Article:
The big story on the Island last week was about a Wall Street couple who purchased a 60-ton rock from Wainscott Sand & Gravel in Bridgehampton and had it transported to their home on the Island where it will sit at the end of a concrete bridge. An employee of the quarry said the couple had shopped for a big rock for nearly three years. It’s now in our Official Shelter Island Book of Island Records as the single heaviest item ever transported by ferry to the Island.
The rock, which I am naming the Wall Street Walnut, was transported to the ferry using big-time heavy equipment and had it’s very own police escort from the ferry to it’s new spot on the Island. I guess they were worried somebody would try to steal it on the way to the house. But I suppose I can’t blame them because no doubt this is one expensive rock. They paid a great deal to have this rock dug up, lifted by crane onto a flatbed truck, hauled slowly to the ferry, I have no idea what the ferry charge is for boulders this year, and then a big truck and crane to transport and deliver it, the total for this rock purchase had to between $100,000 and $300,000, I bet.
I began thinking (never a good sign), I’m sure that the couple that bought the rock are lovely people, from good homes, worked hard all their lives, give to Greenpeace, support local causes, and probably are humble about their wealth because people with money here never seem to flaunt it. I’ve eaten hot dogs next to millionaires and but for their L.L. Bean uniforms, you’d never guess their wealth.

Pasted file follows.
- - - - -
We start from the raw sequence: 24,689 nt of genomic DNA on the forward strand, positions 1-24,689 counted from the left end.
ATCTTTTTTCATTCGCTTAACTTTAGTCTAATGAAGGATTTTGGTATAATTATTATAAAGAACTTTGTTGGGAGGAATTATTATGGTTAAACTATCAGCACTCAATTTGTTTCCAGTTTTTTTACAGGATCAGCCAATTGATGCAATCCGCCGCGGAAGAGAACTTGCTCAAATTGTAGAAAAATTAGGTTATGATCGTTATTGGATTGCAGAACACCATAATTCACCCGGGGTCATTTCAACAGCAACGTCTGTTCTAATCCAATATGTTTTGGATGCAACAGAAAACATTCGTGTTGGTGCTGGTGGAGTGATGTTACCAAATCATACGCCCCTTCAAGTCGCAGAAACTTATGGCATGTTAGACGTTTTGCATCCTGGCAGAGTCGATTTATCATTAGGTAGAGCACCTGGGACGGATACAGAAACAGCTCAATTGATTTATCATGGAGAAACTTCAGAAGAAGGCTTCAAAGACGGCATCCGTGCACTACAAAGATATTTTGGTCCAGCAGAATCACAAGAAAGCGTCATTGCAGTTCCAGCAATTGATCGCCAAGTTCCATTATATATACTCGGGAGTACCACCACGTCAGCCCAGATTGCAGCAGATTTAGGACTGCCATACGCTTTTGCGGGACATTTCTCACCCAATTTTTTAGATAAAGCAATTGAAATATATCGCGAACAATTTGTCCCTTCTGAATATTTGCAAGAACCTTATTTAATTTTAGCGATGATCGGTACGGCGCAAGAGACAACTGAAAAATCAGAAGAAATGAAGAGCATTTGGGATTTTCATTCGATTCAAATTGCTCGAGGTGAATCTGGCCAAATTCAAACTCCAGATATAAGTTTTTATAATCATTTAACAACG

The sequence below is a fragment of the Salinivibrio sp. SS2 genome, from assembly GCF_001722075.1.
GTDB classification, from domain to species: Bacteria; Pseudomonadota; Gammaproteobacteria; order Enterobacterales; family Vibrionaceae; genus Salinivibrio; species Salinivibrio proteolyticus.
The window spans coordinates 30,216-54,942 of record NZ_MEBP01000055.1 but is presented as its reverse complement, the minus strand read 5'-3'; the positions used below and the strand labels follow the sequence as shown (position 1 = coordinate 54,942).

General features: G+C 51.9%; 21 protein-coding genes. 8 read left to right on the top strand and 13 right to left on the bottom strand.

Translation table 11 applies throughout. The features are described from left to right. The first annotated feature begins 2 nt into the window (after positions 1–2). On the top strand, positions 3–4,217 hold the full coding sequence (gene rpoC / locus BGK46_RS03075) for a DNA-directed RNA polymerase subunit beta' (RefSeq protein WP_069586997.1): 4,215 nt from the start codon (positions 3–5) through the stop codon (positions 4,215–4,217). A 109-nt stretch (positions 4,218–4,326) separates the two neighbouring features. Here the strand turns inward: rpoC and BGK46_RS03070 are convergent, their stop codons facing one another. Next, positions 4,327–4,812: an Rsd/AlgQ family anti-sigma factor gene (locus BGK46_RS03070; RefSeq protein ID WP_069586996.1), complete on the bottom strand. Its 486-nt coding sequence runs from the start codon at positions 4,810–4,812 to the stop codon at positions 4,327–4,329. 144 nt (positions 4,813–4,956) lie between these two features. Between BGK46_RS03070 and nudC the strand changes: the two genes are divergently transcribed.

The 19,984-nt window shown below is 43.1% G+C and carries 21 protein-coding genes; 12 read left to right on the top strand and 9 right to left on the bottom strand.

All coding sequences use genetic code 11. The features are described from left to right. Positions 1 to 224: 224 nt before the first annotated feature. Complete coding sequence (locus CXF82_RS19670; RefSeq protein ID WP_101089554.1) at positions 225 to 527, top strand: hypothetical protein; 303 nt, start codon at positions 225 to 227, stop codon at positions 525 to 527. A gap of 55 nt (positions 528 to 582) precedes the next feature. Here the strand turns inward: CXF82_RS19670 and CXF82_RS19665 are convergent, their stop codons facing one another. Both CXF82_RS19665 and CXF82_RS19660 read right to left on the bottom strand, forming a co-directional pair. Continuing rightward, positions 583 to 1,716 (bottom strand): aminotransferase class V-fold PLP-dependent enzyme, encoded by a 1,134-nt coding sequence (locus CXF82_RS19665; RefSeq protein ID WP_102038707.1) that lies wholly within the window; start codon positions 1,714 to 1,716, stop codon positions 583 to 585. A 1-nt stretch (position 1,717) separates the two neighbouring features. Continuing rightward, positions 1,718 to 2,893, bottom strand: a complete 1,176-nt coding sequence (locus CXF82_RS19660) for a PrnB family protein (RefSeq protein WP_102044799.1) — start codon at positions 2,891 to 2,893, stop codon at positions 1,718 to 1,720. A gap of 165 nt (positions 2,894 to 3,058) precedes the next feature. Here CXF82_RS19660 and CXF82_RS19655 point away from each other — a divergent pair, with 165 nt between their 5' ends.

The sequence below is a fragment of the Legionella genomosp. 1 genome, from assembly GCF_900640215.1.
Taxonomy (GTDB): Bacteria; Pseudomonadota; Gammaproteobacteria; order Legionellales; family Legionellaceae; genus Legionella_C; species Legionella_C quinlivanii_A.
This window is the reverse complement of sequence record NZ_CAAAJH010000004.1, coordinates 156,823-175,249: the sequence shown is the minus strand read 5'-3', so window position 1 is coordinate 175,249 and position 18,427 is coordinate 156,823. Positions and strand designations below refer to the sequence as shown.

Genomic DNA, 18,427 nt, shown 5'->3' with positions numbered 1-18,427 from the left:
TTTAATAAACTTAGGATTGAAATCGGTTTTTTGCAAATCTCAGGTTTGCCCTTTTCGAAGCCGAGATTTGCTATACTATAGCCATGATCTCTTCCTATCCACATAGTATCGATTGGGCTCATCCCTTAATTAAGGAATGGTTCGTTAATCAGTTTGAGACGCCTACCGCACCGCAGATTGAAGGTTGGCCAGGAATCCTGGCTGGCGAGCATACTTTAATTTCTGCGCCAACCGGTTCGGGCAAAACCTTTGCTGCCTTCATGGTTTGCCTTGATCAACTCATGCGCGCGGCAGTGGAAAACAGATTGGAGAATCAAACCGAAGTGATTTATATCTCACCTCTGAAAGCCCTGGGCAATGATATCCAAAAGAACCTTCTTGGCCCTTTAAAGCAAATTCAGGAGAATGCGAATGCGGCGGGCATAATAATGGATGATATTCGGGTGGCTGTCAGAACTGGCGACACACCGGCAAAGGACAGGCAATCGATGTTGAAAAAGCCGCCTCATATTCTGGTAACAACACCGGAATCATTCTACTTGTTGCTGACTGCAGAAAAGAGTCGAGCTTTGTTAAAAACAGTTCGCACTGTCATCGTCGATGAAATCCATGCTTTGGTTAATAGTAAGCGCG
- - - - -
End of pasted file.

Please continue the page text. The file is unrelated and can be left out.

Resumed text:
But seriously, how shopped-out are you when you begin to shop for rocks—and not the kind measured in karats? I am very worried about the lady in this couple because somehow this guy misled her when he said, “Baby, I love ya. I’m gonna buy you the biggest rock on this Island!” I’m thinking she wasn’t thinking one that needed a crane… Maybe he plans to spray paint it gold, or have a stone worker carve their names in a heart on the rock. We’ll have to wait and see what happens to the Wall Street Walnut next.
But there’s another matter to be concerned about. Has anyone stopped to consider the feelings of the Painted Rock by the camp? Is the new rock bigger than our old one? The big rock that was here first, even before “Mr. Sylvester Manor” got here. The painted rock that has proclaimed the love of so many couples, and ruined so many reputations. Layers of secret messages painted there over the years would tell the entire story of our Island nation. The Indians believed that all of nature had spirit and feelings. I’m a little worried about our Painted Rock’s feelings. It’s awfully close to the water, what if it overhears people comparing it to the new big rock, thinks it’s been abandoned, and rolls into the water and drowns itself?
Then again, maybe there’s a silver lining here. Painted Rock has been alone all these years. I don’t know if Painted Rock is a he-rock or a she-rock because it’s never been turned over and just from the face, it’s too hard to tell with boulders. Perhaps Painted Rock and the Wall Street Walnut could be friends—or more. Paint could give Wally the scoop about Island life and Wally would have a friend to talk to, because really, I think only a rock can understand where another rock comes from. They could dish the dirt together. In this era of superior technology, I think we could find a couple of old cellphones to tape to the rocks and let them chat. If it turns out that they are boy-girl, who knows but we may see pebbles by summer?